Nevada Supreme Court justices James Hardesty, Michael Douglas and Kris Pickering have had a busy week in Southern Nevada, hearing several oral arguments in Las Vegas.
Young attorneys, like those who just passed the July bar exam, would be well advised to sit in on a couple of today's gems. There is, without a doubt, tremendous value in listening a case. There is something solemn in the decorum, the realization that this is as far as you can pursue state justice in Nevada, both literally and figuratively as their courtroom is on 17, the top floor at the downtown Las Vegas Regional Justice Center.
The real value is in listening to the arguments made by the attorneys. On the criminal law side David Scheick and JoNell Thomas shine. Dan Polsenberg stands out on the civil side. All three are among many local attorneys who regularly present some of the most lucid oral arguments with skill. Equally compelling appearances are made by representatives from the district attorney and public defender offices.
The back and forth between attorneys and individual justices can be pointed but never seems to get heated. Reasonable minds can differ without rancor.
An equally important learning experience is also possible. Some attorneys are overwhelmed and lose focus. They stutter, stammer, start over and ultimately stall out. Ritual suicide while on the clock in the well of the Nevada Supreme Court.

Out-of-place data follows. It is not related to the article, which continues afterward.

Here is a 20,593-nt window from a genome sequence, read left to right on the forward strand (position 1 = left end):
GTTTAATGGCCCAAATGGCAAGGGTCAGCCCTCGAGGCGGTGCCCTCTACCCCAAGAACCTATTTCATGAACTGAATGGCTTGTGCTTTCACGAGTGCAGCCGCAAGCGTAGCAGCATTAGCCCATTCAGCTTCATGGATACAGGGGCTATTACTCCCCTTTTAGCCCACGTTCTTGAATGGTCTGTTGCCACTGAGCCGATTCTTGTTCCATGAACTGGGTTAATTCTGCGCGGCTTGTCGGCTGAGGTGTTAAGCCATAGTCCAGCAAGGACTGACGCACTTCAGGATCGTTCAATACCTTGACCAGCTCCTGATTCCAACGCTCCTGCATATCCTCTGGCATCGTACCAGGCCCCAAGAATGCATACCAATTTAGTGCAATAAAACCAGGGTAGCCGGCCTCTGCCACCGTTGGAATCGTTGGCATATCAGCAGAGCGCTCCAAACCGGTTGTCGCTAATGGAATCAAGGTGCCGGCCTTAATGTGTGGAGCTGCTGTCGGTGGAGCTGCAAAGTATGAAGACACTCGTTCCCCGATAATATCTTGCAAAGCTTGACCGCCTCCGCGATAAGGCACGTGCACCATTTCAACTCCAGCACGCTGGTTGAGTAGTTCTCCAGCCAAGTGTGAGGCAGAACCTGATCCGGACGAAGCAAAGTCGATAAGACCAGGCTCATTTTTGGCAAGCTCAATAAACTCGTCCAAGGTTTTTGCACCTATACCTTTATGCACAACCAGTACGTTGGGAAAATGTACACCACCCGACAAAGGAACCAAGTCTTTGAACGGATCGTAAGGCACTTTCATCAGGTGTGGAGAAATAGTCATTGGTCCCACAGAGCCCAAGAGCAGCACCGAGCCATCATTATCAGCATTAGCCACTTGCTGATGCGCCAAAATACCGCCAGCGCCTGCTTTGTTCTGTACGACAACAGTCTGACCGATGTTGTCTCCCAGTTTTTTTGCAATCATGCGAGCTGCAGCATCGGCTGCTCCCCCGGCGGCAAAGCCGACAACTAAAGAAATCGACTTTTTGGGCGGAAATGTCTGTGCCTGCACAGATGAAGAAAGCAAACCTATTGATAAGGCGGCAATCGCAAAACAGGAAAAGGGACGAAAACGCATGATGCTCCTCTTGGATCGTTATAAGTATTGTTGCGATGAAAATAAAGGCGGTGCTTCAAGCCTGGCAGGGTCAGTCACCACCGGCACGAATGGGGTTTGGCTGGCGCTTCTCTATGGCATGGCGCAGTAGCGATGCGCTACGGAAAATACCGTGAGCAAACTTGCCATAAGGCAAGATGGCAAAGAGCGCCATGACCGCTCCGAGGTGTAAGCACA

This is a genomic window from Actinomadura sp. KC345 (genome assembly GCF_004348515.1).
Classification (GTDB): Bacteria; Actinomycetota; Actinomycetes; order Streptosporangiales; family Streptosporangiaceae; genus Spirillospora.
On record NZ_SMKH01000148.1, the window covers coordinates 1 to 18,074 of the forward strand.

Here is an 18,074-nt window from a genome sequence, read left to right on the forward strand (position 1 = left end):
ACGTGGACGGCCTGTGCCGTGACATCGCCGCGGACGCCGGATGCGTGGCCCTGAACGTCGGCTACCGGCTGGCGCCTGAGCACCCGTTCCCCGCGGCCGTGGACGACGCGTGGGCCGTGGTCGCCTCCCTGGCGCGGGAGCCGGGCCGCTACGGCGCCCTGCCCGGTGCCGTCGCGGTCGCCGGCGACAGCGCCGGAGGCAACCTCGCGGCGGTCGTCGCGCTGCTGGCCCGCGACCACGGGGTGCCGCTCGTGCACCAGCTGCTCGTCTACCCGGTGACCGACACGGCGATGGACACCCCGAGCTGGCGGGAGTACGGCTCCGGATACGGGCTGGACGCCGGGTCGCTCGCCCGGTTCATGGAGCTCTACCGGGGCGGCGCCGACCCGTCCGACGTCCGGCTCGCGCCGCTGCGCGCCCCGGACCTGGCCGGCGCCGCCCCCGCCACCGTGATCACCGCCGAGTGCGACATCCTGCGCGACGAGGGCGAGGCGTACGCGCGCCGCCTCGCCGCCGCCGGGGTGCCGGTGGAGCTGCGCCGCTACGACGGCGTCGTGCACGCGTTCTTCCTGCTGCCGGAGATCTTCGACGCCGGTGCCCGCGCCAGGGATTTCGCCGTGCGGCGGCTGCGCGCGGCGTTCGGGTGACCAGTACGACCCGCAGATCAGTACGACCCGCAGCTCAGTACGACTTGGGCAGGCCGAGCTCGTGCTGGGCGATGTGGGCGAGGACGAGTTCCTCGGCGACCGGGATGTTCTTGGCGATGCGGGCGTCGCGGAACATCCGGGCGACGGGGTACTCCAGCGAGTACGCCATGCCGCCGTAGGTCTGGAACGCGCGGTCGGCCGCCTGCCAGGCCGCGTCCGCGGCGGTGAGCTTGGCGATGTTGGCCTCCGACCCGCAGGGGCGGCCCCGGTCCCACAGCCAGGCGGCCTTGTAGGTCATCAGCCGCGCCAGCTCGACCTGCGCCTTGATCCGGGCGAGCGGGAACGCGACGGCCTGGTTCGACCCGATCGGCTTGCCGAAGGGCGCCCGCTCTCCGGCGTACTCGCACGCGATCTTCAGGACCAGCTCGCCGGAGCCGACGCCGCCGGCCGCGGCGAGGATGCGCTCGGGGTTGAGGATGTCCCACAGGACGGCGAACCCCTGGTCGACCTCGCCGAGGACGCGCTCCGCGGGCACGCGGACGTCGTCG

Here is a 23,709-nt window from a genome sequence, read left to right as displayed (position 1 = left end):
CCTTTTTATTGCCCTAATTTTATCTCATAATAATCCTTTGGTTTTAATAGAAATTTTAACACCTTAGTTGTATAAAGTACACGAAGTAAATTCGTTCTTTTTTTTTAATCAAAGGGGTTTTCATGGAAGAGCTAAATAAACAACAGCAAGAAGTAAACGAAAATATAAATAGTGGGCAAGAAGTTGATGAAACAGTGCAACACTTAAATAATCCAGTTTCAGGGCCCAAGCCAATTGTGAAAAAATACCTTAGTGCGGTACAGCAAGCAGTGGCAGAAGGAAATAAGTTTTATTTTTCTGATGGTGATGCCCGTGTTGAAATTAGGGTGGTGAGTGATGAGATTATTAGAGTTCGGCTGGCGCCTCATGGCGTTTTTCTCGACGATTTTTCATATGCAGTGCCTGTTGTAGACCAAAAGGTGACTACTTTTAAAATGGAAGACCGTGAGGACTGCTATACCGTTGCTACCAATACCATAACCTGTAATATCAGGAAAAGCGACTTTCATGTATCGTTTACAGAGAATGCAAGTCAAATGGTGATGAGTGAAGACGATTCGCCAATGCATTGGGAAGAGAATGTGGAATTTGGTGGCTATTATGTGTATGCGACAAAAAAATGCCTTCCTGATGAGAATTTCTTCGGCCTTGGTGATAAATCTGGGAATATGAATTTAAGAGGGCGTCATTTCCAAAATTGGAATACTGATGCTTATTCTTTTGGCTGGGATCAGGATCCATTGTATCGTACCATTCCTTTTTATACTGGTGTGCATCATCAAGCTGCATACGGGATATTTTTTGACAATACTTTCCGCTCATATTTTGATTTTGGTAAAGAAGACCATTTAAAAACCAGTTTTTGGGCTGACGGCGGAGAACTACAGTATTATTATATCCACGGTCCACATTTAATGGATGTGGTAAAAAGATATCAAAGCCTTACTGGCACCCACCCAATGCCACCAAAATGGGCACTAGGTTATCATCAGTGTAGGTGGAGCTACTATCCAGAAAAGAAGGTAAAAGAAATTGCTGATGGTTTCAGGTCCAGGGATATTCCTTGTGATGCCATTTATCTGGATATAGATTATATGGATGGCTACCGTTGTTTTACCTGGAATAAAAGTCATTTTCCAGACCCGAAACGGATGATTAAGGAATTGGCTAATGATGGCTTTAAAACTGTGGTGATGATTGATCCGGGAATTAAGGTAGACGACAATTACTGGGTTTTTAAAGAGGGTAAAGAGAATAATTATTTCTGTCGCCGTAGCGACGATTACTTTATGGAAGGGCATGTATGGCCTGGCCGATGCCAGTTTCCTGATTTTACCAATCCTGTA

Nobody wants to be that guy.
Fortunately, the cases that feature skilled attorneys and well-prepared justices are clearly the norm. If you can't make it in person, watch the webcast here.
Here's today's synopses.
And here's an excerpt from an intriguing case that asks this question: Can someone on probation go to prison for failure to pay restitution?
Williams (Nancy) v. State of Nevada
Nancy Williams is appealing orders revoking her probation for failing to pay restitution. Williams pleaded guilty to one count of forgery and two counts of theft in the district court. Williams was sentenced to prison terms and to pay $62,351 in restitution, but her sentences were suspended and she was placed on probation for a fixed term of 5 years. One of the terms of Williams’ probation was to pay the restitution. Williams’ probation was revoked after the district court judge determined that she had the ability to make a good-faith effort to pay restitution but did not do so. Williams is now appealing the probation revocation. ISSUE: Did the district court properly revoke Williams’ probation?
This is the last hearing of the day. Arguments begin at 2 p.m.
For related coverage, see this story in today’s ABA Journal. Debra Cassens Weiss cites an American Civil Liberties Union report that suggests debtors’ prisons are a reality for many defendants.